Abstract: Events that cause circadian arrhythmia such as travel across time zones or shift work impair memory formation and in hamsters this is shown to require intact circuitry in the suprachiasmatic nucleus.
      Citation: Nature Reviews Neuroscience 16, 3 (2015)
      PubDate: 2014-12-10
      DOI: 10.1038/nrn3885
      Issue No: Vol. 16, No. 1 (2014)
       
  • Visual processing: Taking an in-depth look at motion
    • Authors: Darran Yates
      Pages: 4 - 4
      Abstract: Neurons in cortical area MT have a crucial role in representing motion in depth.
      Citation: Nature Reviews Neuroscience 16, 4 (2015)
      PubDate: 2014-12-19
      DOI: 10.1038/nrn3893
      Issue No: Vol. 16, No. 1 (2014)
       
  • Sensory processing: Geniculate ganglion neurons have individual tastes
    • Authors: Natasha Bray
      Pages: 4 - 4
      Abstract: The majority of neurons in the geniculate ganglion — which receives inputs from taste receptor cells on the tongue — are singly tuned to a particular taste quality.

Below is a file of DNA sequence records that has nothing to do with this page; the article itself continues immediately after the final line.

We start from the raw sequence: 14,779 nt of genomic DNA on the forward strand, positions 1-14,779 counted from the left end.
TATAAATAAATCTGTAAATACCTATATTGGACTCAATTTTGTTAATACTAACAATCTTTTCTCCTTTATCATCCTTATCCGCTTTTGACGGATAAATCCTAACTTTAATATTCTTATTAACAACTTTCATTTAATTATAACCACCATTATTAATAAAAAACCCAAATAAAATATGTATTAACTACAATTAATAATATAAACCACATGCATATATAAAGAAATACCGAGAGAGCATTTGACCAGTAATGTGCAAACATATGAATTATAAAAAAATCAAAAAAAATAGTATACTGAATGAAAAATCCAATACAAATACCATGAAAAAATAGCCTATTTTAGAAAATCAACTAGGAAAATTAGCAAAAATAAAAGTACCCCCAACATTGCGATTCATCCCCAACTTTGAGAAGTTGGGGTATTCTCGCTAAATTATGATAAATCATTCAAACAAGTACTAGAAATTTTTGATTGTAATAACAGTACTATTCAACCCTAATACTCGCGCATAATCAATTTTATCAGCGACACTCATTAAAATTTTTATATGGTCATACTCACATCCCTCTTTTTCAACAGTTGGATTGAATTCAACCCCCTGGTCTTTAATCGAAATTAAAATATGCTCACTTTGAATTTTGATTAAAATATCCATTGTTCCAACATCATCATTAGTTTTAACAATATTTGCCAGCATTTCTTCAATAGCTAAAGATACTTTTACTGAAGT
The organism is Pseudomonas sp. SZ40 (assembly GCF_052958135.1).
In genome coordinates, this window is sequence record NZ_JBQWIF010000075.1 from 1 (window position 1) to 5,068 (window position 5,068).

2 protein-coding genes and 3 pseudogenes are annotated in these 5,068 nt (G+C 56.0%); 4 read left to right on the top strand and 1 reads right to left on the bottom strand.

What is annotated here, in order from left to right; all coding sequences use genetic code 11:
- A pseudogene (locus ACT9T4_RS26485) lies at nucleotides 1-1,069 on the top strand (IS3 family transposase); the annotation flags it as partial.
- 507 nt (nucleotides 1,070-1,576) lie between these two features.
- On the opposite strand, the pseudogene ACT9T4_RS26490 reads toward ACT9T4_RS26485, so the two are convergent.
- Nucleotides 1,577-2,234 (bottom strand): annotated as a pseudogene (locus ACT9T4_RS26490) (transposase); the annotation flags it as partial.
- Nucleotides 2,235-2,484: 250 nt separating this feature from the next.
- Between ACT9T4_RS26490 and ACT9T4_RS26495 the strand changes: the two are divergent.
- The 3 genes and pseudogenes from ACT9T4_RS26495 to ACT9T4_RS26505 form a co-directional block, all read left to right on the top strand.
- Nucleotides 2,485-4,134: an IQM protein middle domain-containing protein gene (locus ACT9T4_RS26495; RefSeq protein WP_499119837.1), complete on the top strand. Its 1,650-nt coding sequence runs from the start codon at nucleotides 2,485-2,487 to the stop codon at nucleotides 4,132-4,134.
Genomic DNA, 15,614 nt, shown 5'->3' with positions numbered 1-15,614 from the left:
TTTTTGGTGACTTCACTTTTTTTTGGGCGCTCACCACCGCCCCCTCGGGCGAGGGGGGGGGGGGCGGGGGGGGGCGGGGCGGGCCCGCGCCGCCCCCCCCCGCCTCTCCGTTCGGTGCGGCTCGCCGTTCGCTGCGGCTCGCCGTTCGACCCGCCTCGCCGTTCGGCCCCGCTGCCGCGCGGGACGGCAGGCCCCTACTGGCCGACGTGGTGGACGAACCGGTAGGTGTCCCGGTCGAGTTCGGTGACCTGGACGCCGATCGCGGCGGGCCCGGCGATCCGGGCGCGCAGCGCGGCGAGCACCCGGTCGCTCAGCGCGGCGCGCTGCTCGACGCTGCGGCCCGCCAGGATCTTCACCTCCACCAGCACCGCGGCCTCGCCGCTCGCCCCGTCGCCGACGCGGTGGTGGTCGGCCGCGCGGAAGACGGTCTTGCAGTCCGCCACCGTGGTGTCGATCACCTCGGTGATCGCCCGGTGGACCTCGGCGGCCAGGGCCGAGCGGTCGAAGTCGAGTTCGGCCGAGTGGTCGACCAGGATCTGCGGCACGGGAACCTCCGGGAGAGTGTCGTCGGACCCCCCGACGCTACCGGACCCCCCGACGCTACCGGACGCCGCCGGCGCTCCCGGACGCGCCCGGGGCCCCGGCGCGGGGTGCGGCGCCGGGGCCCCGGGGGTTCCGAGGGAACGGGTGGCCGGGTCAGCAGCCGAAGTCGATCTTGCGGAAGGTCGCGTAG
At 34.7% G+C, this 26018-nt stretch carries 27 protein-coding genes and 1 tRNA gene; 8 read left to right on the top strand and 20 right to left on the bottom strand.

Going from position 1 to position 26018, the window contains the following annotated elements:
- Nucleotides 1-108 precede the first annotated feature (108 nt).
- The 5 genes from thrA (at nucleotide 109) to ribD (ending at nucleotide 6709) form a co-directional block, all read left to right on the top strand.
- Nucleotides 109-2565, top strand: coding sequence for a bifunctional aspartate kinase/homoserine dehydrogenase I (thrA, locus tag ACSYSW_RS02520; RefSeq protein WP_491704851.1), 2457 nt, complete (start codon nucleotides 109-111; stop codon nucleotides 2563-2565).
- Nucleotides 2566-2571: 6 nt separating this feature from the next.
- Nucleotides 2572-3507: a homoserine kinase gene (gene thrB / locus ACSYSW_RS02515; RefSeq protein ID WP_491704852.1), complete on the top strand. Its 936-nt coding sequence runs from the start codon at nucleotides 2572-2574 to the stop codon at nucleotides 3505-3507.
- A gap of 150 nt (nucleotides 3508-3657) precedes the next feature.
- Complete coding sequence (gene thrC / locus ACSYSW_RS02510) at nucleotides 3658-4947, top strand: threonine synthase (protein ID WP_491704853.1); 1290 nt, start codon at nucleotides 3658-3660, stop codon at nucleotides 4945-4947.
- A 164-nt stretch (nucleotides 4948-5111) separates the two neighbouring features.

Citation: Nature Reviews Neuroscience 16, 4 (2015)
      PubDate: 2014-11-26
      DOI: 10.1038/nrn3883
      Issue No: Vol. 16, No. 1 (2014)
       
  • The mechanisms and functions of spontaneous neurotransmitter release
    • Authors: Ege T. Kavalali
      Pages: 5 - 16
      Abstract: Fast synaptic communication in the brain requires synchronous vesicle fusion that is evoked by action potential-induced Ca2+ influx. However, synaptic terminals also release neurotransmitters by spontaneous vesicle fusion, which is independent of presynaptic action potentials. A functional role for spontaneous neurotransmitter release events
      Citation: Nature Reviews Neuroscience 16, 5 (2015)
      PubDate: 2014-12-19
      DOI: 10.1038/nrn3875
      Issue No: Vol. 16, No. 1 (2014)
       
  • The neuroprotective actions of oestradiol and oestrogen receptors
    • Authors: Maria-Angeles Arevalo, Iñigo Azcoitia, Luis M. Garcia-Segura
      Pages: 17 - 29